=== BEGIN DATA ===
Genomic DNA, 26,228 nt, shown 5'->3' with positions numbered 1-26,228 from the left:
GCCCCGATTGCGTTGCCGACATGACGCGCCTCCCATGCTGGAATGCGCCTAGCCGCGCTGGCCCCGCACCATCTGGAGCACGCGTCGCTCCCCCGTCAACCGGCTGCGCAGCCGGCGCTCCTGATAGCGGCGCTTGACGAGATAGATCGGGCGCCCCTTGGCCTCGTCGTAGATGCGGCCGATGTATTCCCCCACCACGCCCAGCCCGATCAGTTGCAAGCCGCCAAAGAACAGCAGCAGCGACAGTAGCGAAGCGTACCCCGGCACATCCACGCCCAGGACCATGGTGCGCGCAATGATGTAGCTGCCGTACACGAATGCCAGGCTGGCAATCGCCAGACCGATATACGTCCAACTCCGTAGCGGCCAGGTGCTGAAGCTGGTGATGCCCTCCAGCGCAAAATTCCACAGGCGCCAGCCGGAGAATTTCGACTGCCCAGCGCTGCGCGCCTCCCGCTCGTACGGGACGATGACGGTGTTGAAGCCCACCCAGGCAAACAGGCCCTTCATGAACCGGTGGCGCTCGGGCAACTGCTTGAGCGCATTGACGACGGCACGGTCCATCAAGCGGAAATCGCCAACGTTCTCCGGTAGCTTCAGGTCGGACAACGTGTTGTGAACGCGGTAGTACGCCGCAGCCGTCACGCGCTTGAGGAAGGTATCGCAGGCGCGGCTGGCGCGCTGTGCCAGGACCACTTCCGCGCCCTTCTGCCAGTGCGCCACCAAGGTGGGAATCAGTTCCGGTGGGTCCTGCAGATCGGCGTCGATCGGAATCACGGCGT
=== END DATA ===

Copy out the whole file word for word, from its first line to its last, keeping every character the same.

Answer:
Genomic DNA, 26,228 nt, shown 5'->3' with positions numbered 1-26,228 from the left:
GCCCCGATTGCGTTGCCGACATGACGCGCCTCCCATGCTGGAATGCGCCTAGCCGCGCTGGCCCCGCACCATCTGGAGCACGCGTCGCTCCCCCGTCAACCGGCTGCGCAGCCGGCGCTCCTGATAGCGGCGCTTGACGAGATAGATCGGGCGCCCCTTGGCCTCGTCGTAGATGCGGCCGATGTATTCCCCCACCACGCCCAGCCCGATCAGTTGCAAGCCGCCAAAGAACAGCAGCAGCGACAGTAGCGAAGCGTACCCCGGCACATCCACGCCCAGGACCATGGTGCGCGCAATGATGTAGCTGCCGTACACGAATGCCAGGCTGGCAATCGCCAGACCGATATACGTCCAACTCCGTAGCGGCCAGGTGCTGAAGCTGGTGATGCCCTCCAGCGCAAAATTCCACAGGCGCCAGCCGGAGAATTTCGACTGCCCAGCGCTGCGCGCCTCCCGCTCGTACGGGACGATGACGGTGTTGAAGCCCACCCAGGCAAACAGGCCCTTCATGAACCGGTGGCGCTCGGGCAACTGCTTGAGCGCATTGACGACGGCACGGTCCATCAAGCGGAAATCGCCAACGTTCTCCGGTAGCTTCAGGTCGGACAACGTGTTGTGAACGCGGTAGTACGCCGCAGCCGTCACGCGCTTGAGGAAGGTATCGCAGGCGCGGCTGGCGCGCTGTGCCAGGACCACTTCCGCGCCCTTCTGCCAGTGCGCCACCAAGGTGGGAATCAGTTCCGGTGGGTCCTGCAGATCGGCGTCGATCGGAATCACGGCGT